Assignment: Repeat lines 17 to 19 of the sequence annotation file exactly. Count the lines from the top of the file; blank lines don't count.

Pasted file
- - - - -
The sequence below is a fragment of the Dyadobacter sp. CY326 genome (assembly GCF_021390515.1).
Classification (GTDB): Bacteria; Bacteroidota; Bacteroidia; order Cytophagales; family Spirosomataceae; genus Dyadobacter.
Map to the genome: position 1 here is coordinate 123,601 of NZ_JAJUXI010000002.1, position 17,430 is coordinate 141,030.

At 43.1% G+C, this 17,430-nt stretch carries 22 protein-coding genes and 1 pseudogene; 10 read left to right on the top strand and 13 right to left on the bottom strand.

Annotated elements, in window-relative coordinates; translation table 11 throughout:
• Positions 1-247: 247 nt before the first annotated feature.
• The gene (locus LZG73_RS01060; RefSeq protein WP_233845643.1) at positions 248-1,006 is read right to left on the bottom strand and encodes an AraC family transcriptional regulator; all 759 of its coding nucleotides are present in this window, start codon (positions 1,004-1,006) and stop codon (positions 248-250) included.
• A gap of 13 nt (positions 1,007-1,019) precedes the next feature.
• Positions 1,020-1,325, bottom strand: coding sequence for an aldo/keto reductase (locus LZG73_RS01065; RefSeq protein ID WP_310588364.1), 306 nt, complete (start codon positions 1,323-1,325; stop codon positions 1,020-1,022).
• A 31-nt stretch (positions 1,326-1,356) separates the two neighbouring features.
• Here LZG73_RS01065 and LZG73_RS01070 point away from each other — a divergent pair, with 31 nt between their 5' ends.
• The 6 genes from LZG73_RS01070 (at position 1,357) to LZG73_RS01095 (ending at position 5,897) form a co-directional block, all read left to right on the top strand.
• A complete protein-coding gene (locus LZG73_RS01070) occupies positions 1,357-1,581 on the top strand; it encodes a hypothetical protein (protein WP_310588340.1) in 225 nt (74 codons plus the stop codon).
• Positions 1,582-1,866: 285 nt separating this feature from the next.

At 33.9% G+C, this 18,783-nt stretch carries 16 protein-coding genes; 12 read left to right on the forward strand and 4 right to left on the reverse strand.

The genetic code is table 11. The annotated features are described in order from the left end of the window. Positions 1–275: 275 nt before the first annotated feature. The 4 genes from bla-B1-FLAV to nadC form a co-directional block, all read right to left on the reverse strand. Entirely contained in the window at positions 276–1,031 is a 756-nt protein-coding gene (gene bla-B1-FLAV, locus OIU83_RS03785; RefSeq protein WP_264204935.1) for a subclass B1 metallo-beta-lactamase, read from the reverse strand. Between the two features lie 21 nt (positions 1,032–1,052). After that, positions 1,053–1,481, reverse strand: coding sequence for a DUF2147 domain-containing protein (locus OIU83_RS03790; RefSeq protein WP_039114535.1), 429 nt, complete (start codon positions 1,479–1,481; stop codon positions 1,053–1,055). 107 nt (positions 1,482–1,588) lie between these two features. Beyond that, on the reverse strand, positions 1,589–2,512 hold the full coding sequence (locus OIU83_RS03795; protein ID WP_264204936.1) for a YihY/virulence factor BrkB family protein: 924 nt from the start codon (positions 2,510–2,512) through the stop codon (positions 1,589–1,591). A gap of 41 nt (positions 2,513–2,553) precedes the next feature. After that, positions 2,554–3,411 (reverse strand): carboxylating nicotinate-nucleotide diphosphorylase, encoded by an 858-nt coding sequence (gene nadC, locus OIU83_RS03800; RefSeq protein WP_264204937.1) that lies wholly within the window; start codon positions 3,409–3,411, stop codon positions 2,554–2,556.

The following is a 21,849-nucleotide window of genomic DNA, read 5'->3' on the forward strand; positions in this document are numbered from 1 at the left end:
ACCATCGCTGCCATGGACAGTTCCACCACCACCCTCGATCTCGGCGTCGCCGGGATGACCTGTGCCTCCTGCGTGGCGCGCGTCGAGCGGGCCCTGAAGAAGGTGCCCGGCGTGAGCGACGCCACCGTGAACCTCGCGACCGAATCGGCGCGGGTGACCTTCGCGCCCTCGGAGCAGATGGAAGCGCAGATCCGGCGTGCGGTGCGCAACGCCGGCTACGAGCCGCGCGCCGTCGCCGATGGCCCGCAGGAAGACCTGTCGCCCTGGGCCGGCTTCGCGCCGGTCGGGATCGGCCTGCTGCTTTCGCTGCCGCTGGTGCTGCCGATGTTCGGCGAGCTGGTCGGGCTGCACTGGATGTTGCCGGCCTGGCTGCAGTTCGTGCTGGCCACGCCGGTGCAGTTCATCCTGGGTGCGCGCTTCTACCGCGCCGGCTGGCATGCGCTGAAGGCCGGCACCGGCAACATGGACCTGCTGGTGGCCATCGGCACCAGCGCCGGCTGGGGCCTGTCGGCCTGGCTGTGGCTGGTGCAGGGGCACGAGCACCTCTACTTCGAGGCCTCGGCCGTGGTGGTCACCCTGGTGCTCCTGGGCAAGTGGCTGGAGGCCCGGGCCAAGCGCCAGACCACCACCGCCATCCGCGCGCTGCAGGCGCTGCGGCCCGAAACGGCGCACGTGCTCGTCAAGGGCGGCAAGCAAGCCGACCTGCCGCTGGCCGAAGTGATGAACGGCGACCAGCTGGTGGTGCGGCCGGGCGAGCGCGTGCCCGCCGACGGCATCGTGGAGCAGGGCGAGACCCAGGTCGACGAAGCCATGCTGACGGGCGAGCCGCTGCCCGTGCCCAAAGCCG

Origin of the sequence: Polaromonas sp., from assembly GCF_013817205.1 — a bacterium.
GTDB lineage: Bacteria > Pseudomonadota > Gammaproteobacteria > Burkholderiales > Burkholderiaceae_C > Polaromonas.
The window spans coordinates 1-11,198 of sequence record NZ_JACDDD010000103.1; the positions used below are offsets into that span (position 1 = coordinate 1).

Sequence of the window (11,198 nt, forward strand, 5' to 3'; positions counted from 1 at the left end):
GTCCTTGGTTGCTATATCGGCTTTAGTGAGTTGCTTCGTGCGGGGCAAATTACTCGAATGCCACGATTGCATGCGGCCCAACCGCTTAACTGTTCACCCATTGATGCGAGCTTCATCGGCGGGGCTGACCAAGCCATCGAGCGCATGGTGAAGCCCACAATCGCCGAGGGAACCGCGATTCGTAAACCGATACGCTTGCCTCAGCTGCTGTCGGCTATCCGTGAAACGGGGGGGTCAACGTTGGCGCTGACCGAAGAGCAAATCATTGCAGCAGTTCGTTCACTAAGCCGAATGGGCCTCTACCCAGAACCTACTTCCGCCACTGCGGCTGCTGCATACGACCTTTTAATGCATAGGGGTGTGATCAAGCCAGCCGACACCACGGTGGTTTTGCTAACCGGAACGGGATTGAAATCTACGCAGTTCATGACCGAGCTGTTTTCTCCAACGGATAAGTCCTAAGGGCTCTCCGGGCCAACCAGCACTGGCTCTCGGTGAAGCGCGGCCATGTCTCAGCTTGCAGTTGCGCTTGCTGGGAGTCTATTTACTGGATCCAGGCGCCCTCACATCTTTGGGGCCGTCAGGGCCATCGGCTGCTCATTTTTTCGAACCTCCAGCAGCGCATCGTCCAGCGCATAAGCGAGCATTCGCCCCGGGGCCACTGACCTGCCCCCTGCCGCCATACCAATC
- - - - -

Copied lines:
The following is a 21,849-nucleotide window of genomic DNA, read 5'->3' on the forward strand; positions in this document are numbered from 1 at the left end:
ACCATCGCTGCCATGGACAGTTCCACCACCACCCTCGATCTCGGCGTCGCCGGGATGACCTGTGCCTCCTGCGTGGCGCGCGTCGAGCGGGCCCTGAAGAAGGTGCCCGGCGTGAGCGACGCCACCGTGAACCTCGCGACCGAATCGGCGCGGGTGACCTTCGCGCCCTCGGAGCAGATGGAAGCGCAGATCCGGCGTGCGGTGCGCAACGCCGGCTACGAGCCGCGCGCCGTCGCCGATGGCCCGCAGGAAGACCTGTCGCCCTGGGCCGGCTTCGCGCCGGTCGGGATCGGCCTGCTGCTTTCGCTGCCGCTGGTGCTGCCGATGTTCGGCGAGCTGGTCGGGCTGCACTGGATGTTGCCGGCCTGGCTGCAGTTCGTGCTGGCCACGCCGGTGCAGTTCATCCTGGGTGCGCGCTTCTACCGCGCCGGCTGGCATGCGCTGAAGGCCGGCACCGGCAACATGGACCTGCTGGTGGCCATCGGCACCAGCGCCGGCTGGGGCCTGTCGGCCTGGCTGTGGCTGGTGCAGGGGCACGAGCACCTCTACTTCGAGGCCTCGGCCGTGGTGGTCACCCTGGTGCTCCTGGGCAAGTGGCTGGAGGCCCGGGCCAAGCGCCAGACCACCACCGCCATCCGCGCGCTGCAGGCGCTGCGGCCCGAAACGGCGCACGTGCTCGTCAAGGGCGGCAAGCAAGCCGACCTGCCGCTGGCCGAAGTGATGAACGGCGACCAGCTGGTGGTGCGGCCGGGCGAGCGCGTGCCCGCCGACGGCATCGTGGAGCAGGGCGAGACCCAGGTCGACGAAGCCATGCTGACGGGCGAGCCGCTGCCCGTGCCCAAAGCCG

Origin of the sequence: Polaromonas sp., from assembly GCF_013817205.1 — a bacterium.